But even with lateral changes and diachroneity, the great advantage of marine deposits is that not much erosion occurs on the sea bed - deposition is the order of the day, and the entries into the ledger are made continuously - the story is a joined-up one. And, within the marine sedimentary pile of the Karoo are beds of volcanic ash that represent geologically instantaneous events - and contain zircon minerals that can be dated radiometrically (see my earlier post on Magic crystals - tales zircons tell). Recent international research collaboration has used these ash layers to pin down exactly where the boundary between the Permian and Triassic periods - the time of the great extinction - is in the sedimentary pile. But travel towards the Permian shoreline and up onto the land where the rivers were flowing, and things become much more complicated. Of course they do - the land surface is dynamic and constantly swept and excavated by those rivers: lateral continuity is abhorred. But that's where the record of life's catastrophic experience is, nevertheless, preserved. It's in those sediments that we see the diversity of vertebrate life on the land decimated. In the sands and muds of the latest Permian is a thriving ecology, dominated by the dynoconodonts, mammal-like reptiles of whom a good example is rambling unsuspectingly around the bottom of the image at the head of these posts - it was as happy as a turkey the day before Christmas. In the sands and muds of the Triassic period, just a little higher up the pile, his place is taken by one of the few survivors, smug lystrosaurus, who would go on with his extended family to found the dinosaur dynasty. Other vertebrates that disappeared at the end of the Permian or only first appeared in the Triassic "recovery" after the extinction tell the detailed story. Even the character of the sediments changes dramatically - the hallmarks of the sands of the late Permian rivers suggest that they were relatively tranquil, meandering across their floodplains, as on the left of the image below. The rivers of the early Triassic were far more violent, braided channels constantly changing course and carrying huge cargoes of sediment (right) - quite possibly because the land was no longer protected from erosion by plant life.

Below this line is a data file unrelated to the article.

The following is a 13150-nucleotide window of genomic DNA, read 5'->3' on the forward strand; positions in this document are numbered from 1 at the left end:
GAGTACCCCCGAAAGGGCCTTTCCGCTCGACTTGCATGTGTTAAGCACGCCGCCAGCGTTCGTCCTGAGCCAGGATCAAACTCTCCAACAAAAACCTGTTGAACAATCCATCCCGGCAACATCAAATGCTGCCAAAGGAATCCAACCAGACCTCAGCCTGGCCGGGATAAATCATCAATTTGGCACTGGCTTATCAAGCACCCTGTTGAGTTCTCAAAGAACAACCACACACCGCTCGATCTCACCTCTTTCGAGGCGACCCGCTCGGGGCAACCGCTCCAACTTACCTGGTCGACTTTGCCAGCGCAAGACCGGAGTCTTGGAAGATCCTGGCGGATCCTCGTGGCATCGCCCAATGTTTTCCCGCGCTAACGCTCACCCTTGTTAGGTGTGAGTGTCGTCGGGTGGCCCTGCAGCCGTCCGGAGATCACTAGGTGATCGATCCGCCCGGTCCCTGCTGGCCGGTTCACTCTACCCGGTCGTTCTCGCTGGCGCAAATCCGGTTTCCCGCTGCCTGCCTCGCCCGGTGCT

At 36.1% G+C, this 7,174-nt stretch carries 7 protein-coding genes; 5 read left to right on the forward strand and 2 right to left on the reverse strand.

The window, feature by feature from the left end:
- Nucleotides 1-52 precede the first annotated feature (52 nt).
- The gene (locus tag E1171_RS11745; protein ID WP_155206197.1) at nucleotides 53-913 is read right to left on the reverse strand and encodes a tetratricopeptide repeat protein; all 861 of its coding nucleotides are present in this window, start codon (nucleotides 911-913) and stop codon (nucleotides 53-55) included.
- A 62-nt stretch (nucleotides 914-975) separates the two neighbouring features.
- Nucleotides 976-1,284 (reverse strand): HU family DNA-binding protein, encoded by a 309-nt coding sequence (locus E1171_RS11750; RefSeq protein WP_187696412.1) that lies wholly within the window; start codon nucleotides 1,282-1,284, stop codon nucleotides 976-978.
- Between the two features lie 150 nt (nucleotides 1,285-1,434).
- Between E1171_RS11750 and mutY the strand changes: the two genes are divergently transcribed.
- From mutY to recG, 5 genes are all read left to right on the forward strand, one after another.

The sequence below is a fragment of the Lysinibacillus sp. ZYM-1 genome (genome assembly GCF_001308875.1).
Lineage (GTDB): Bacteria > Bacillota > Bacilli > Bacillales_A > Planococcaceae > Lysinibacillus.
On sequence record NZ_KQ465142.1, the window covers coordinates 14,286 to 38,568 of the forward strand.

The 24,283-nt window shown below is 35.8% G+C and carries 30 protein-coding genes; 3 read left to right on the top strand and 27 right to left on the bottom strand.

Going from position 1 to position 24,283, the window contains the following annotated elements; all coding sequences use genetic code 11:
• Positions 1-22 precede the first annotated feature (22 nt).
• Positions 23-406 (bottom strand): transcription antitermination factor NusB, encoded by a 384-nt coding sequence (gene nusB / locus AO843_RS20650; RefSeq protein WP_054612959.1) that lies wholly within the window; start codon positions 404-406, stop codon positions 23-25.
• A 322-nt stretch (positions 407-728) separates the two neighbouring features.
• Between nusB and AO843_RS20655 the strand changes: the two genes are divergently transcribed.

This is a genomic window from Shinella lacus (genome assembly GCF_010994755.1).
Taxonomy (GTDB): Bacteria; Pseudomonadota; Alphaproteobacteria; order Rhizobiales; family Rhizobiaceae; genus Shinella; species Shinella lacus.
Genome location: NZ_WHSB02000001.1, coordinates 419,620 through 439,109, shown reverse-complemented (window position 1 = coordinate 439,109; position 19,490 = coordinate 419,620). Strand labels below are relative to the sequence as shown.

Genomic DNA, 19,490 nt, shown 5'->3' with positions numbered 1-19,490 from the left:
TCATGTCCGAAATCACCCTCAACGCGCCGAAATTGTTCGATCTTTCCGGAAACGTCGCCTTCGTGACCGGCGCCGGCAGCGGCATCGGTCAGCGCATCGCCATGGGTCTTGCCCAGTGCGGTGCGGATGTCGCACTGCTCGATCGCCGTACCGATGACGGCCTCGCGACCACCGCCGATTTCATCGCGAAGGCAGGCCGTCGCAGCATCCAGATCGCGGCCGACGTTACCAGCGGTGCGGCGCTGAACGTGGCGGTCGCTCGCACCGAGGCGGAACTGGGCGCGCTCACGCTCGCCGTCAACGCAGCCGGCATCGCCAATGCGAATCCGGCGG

In between these clearly Permian and clearly Triassic sediments, things are a mess. But it's a geological mess that should shed light on how the extinction occurred, when it occurred, and how long it took, and these rocks have long been the subjects of devoted scrutiny by teams of researchers from around the world. The image below is taken from a 2003 paper by Greg Retallack of the University of Oregon, Roger Smith, of the South African Museum, and Peter Ward from the University of Washington - leading workers in the field. It summarises neatly and graphically the typical stratigraphy and the extinctions across the Permian-Triassic boundary in the Karoo.
The difficult and controversial part of the sedimentary pile is the section marked "laminites." These layers, sometimes purple, sometimes red, and shown in the image at the top of this post, are thin layers - laminae - of fine sandstone, siltstone and shale that contain no evidence of life whatsoever - they are referred to as the "event" zone or the "dead" zone, the pages of the ledger that record the extinction. The work has built up a picture of this zone being correlatable across long distances in the Karoo, comparable with the stratigraphy of the extinction elsewhere in the world and consistent with the definition of the boundary in the equivalent marine sediments; and it's not just lithostratigraphic correlation - evidence from the well-defined timing of reversals of the earth's magnetic field, the chemical signatures of isotopes in the sediments, and at least one radiometric date, support this. And an important implication is that the extinction took place in what is geologically a very short period of time.
Now, earlier this year, Robert Gastaldo and students from Colby College in Maine, together with Johann Neveling of the South African Council for Geosciences, published a paper suggesting a radical revision, and titled it "The terrestrial Permian-Triassic boundary event bed is a nonevent." Working in part in the same area as Retallack and his colleagues, across the kind of outcrops of the "event zone" shown at left, they identified a single sandstone layer at the top of the laminite zone and correlated it, lithostratigraphically, across a valley to a different level - 10 meters different - than proposed in the earlier work. From their paper, I've reproduced the two different correlations below (slightly simplified and annotated) - the piles of sediment, the lithostratigraphy, from four different locations are the same, but above, A, is Gastaldo's interpretation of the previous correlation, below, B, his proposed revision. This whole issue is far more complex and involves far more detail and data than I have been able to include here. The key point is that the substantial difference hinges on the interpretation of the correlation of the one single thin bed of sandstone - but the implications are huge.